telaryn: (AOS Skye)
[personal profile] telaryn
Title: Risk Management
Author: [ profile] telaryn
Word Count: 1425
Fandom: Daredevil (TV), Agents of SHIELD
Characters: Matt Murdock, Mary Sue Poots (Skye/Daisy Johnson), assorted religious folk
Rating: G
Warnings: None
Disclaimer: No ownership implied, no profit obtained.
Summary: Still nursing his hurt from Stick walking out on him, eleven year old Matt is drawn to a new girl at St. Agnes.
Author's Note: Written for [ profile] hc_bingo's Round 6, for the prompt "isolation".

Stick leaving hurt. Matt could feel the scar forming deep in his heart, almost as thick and heavy as the one left by his father’s death. I needed a soldier. You wanted a father.

The disgust in even the echo of his teacher’s voice churned his stomach. Stick had given him direction, focus, and even if the sense of connection had ultimately been a lie, the man had taught him how to walk in a world where he was no one’s victim.

A world where he wasn’t alone.


Lying back on his bed, Matt curled up on his side – pointedly facing the wall as Sister Agatha cautiously opened the door. The nuns had respected his grief up to a point, but Mother Superior herself had strongly hinted just that morning that he would not be allowed to cut himself off from the other children for much longer. “I’m not hungry,” he announced, before she could tell him it was time for dinner.

The hand on his arm was gentle, but Sister Agatha’s tone was firm. “No one will force you to eat, my boy, but you need to show your face.”

Knowing that he was being a brat, but unable to stop himself, Matt turned his face towards the nun. The movement allowed him to shift free of her touch without actually jerking away. “I’ve shown it,” he said, unable to sense whether she appreciated his admittedly lame attempt at sarcasm. “Please go away now.”

Her heart rate was a steady, soothing beat in his ears – Matt pushed the knowledge away, not wanting to risk letting his guard down far enough to accept any sort of comfort. That lead to feelings, to connections…”You wanted a father.”

He turned his face to the wall again. Quiet footsteps were hurrying down the hall now. Something had happened that would take Sister Agatha away in a moment. All he had to do was be patient.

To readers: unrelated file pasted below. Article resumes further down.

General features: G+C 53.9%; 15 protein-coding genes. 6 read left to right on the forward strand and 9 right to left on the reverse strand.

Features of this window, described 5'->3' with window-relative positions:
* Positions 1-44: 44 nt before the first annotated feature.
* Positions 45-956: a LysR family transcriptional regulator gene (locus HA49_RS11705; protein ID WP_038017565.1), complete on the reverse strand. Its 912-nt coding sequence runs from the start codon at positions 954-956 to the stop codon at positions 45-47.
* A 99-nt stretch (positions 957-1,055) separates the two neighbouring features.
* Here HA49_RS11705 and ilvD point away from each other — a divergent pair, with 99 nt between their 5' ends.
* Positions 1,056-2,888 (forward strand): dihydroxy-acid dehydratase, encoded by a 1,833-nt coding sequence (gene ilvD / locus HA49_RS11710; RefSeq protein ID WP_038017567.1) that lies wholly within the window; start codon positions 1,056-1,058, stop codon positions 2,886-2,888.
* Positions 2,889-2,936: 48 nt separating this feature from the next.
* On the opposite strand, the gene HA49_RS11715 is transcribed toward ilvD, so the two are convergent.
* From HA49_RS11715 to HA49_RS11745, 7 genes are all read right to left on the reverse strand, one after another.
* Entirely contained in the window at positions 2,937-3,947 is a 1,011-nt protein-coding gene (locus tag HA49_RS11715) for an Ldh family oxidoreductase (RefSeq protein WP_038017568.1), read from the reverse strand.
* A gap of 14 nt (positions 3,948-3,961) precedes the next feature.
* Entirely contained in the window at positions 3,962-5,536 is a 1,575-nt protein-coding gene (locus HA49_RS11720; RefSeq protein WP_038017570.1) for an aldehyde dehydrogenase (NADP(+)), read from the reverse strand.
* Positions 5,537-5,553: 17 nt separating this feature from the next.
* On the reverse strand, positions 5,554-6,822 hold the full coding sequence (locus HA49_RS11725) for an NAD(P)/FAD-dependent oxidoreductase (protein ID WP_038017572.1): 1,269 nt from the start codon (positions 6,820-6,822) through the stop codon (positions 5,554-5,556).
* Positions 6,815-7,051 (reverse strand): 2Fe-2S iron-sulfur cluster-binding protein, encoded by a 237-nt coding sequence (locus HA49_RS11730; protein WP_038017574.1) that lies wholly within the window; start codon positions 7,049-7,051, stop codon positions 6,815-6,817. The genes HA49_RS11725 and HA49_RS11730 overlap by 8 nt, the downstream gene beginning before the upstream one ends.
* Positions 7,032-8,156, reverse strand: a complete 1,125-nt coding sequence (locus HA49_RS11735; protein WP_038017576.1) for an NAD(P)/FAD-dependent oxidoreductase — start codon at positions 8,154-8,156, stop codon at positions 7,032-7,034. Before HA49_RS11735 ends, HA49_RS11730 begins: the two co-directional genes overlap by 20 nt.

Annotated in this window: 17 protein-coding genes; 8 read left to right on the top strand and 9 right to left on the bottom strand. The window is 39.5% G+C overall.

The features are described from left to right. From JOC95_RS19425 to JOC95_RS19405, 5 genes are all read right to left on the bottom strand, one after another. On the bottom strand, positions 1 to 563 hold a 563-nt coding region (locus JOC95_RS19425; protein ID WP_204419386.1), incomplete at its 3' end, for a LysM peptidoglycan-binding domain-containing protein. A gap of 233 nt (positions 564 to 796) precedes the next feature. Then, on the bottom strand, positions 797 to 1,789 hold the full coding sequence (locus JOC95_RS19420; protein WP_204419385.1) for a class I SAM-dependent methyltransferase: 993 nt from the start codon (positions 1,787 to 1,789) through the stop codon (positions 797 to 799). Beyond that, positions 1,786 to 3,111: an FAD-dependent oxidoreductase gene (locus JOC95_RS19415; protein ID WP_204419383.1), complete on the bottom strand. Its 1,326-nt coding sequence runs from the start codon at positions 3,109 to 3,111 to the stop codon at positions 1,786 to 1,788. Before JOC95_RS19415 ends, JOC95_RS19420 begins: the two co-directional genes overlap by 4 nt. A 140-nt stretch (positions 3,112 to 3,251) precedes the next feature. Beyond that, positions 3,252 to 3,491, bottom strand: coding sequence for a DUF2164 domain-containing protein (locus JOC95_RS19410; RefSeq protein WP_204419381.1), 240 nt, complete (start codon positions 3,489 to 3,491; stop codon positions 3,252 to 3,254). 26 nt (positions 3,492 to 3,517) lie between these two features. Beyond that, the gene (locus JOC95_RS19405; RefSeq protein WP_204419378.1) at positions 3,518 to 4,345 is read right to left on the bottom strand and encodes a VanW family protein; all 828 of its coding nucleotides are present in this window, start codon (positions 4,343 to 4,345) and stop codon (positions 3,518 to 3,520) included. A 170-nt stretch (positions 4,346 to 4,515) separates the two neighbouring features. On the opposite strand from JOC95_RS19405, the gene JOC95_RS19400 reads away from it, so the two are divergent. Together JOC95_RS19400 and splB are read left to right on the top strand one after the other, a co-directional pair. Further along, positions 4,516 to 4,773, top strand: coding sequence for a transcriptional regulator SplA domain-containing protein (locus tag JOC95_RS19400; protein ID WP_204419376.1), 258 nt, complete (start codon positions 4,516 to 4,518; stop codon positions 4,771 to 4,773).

“Sister?” The query was accompanied by a soft knock on the door. Sister Rose, Matt thought, her scent reaching him a beat before he heard the soft rasp of her leg bones as they grated against each other. The cartilage in her right knee had worn entirely away, leaving bone-on bone friction as a constant, unyielding pain. “I’m sorry to interrupt, but…”

“No, it’s fine,” Agatha said, and Matt could taste the lie in her words. It was a small lie, colored with a healthy dose of frustration, but a lie nonetheless. “What’s happened?”

There was a pause, then Sister Rose said, “It’s the new girl – Mary Poots. Nobody can say for certain how it started, but…”

A fight, Matt understood. Sister Agatha’s hand was withdrawn now and he was out of the woods for the night. “Have somebody make a tray for Matthew. This subject is not closed, young man.”

He was pushing himself back up into a sitting position before Sister Agatha reached the door. “Is…is she okay?” he asked, his voice unsteady. “Mary, I mean?” He felt the women’s hesitation like a sharply plucked string vibrating in the air.

“Sister Margaret believes she is more scared than injured,” said Sister Rose. Matt had sensed the new girl briefly when Stick had dropped him off, but he’d been too hurt, too closed in on himself to pursue it any further. Unlike the other children, her fire was steady and warm – Matt’s brief contact with her had left him with the feel of a well-loved blanket, fresh out of the dryer.

“Can I help?” His brain was screaming for him not to say it, not to offer, to open himself up to more risk and hurt and betrayal, but he remembered all too well what it was like being new in this place.

And he’d always sucked at turning his back on a fellow human being in need.

In the end, he was allowed to follow the sisters to the orphanage’s tiny library. “I trust that if we allow the two of you to eat in here, you will respect the books and not make a mess?”